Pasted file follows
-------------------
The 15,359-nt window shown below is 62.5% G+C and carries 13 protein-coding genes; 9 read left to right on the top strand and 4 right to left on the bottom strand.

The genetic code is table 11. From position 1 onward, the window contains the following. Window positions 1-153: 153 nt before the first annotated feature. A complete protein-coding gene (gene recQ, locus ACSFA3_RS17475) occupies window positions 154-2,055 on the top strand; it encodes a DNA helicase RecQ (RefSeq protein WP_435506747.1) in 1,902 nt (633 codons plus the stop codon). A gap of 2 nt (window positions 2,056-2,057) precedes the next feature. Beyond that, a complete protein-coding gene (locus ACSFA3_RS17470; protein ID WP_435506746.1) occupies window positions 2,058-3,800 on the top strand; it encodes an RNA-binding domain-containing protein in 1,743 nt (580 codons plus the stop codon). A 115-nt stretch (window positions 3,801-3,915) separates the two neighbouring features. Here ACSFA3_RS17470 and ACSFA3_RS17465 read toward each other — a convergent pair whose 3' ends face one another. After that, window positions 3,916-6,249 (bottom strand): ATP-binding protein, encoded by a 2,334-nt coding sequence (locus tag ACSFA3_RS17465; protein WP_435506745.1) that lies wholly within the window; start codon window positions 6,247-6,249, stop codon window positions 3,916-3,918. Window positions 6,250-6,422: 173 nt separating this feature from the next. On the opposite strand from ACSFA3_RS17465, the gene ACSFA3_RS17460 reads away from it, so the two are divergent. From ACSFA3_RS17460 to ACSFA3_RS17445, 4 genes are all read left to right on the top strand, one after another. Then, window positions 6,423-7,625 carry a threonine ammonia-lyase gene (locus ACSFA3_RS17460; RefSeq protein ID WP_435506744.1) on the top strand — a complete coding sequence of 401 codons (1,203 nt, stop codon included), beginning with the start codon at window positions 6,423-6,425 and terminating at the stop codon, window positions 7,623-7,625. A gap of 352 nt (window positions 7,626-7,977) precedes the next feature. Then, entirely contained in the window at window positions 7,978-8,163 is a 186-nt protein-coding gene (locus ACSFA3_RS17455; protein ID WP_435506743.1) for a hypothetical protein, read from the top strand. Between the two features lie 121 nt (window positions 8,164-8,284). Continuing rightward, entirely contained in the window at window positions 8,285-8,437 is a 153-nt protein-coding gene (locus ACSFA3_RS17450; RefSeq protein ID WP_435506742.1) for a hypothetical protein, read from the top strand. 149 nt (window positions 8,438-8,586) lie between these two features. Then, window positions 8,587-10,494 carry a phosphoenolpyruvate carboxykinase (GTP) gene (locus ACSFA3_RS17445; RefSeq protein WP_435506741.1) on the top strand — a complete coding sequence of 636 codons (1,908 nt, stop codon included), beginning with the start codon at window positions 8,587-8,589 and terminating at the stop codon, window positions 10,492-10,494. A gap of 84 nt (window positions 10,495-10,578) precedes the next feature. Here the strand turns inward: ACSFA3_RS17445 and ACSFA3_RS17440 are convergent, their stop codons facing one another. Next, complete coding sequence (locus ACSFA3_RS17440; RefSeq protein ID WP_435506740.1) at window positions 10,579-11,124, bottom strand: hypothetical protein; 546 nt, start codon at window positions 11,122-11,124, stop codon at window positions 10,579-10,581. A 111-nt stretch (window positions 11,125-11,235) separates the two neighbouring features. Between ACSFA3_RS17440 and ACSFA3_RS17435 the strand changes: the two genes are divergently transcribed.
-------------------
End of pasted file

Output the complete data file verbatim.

The 15,359-nt window shown below is 62.5% G+C and carries 13 protein-coding genes; 9 read left to right on the top strand and 4 right to left on the bottom strand.

The genetic code is table 11. From position 1 onward, the window contains the following. Window positions 1-153: 153 nt before the first annotated feature. A complete protein-coding gene (gene recQ, locus ACSFA3_RS17475) occupies window positions 154-2,055 on the top strand; it encodes a DNA helicase RecQ (RefSeq protein WP_435506747.1) in 1,902 nt (633 codons plus the stop codon). A gap of 2 nt (window positions 2,056-2,057) precedes the next feature. Beyond that, a complete protein-coding gene (locus ACSFA3_RS17470; protein ID WP_435506746.1) occupies window positions 2,058-3,800 on the top strand; it encodes an RNA-binding domain-containing protein in 1,743 nt (580 codons plus the stop codon). A 115-nt stretch (window positions 3,801-3,915) separates the two neighbouring features. Here ACSFA3_RS17470 and ACSFA3_RS17465 read toward each other — a convergent pair whose 3' ends face one another. After that, window positions 3,916-6,249 (bottom strand): ATP-binding protein, encoded by a 2,334-nt coding sequence (locus tag ACSFA3_RS17465; protein WP_435506745.1) that lies wholly within the window; start codon window positions 6,247-6,249, stop codon window positions 3,916-3,918. Window positions 6,250-6,422: 173 nt separating this feature from the next. On the opposite strand from ACSFA3_RS17465, the gene ACSFA3_RS17460 reads away from it, so the two are divergent. From ACSFA3_RS17460 to ACSFA3_RS17445, 4 genes are all read left to right on the top strand, one after another. Then, window positions 6,423-7,625 carry a threonine ammonia-lyase gene (locus ACSFA3_RS17460; RefSeq protein ID WP_435506744.1) on the top strand — a complete coding sequence of 401 codons (1,203 nt, stop codon included), beginning with the start codon at window positions 6,423-6,425 and terminating at the stop codon, window positions 7,623-7,625. A gap of 352 nt (window positions 7,626-7,977) precedes the next feature. Then, entirely contained in the window at window positions 7,978-8,163 is a 186-nt protein-coding gene (locus ACSFA3_RS17455; protein ID WP_435506743.1) for a hypothetical protein, read from the top strand. Between the two features lie 121 nt (window positions 8,164-8,284). Continuing rightward, entirely contained in the window at window positions 8,285-8,437 is a 153-nt protein-coding gene (locus ACSFA3_RS17450; RefSeq protein ID WP_435506742.1) for a hypothetical protein, read from the top strand. 149 nt (window positions 8,438-8,586) lie between these two features. Then, window positions 8,587-10,494 carry a phosphoenolpyruvate carboxykinase (GTP) gene (locus ACSFA3_RS17445; RefSeq protein WP_435506741.1) on the top strand — a complete coding sequence of 636 codons (1,908 nt, stop codon included), beginning with the start codon at window positions 8,587-8,589 and terminating at the stop codon, window positions 10,492-10,494. A gap of 84 nt (window positions 10,495-10,578) precedes the next feature. Here the strand turns inward: ACSFA3_RS17445 and ACSFA3_RS17440 are convergent, their stop codons facing one another. Next, complete coding sequence (locus ACSFA3_RS17440; RefSeq protein ID WP_435506740.1) at window positions 10,579-11,124, bottom strand: hypothetical protein; 546 nt, start codon at window positions 11,122-11,124, stop codon at window positions 10,579-10,581. A 111-nt stretch (window positions 11,125-11,235) separates the two neighbouring features. Between ACSFA3_RS17440 and ACSFA3_RS17435 the strand changes: the two genes are divergently transcribed.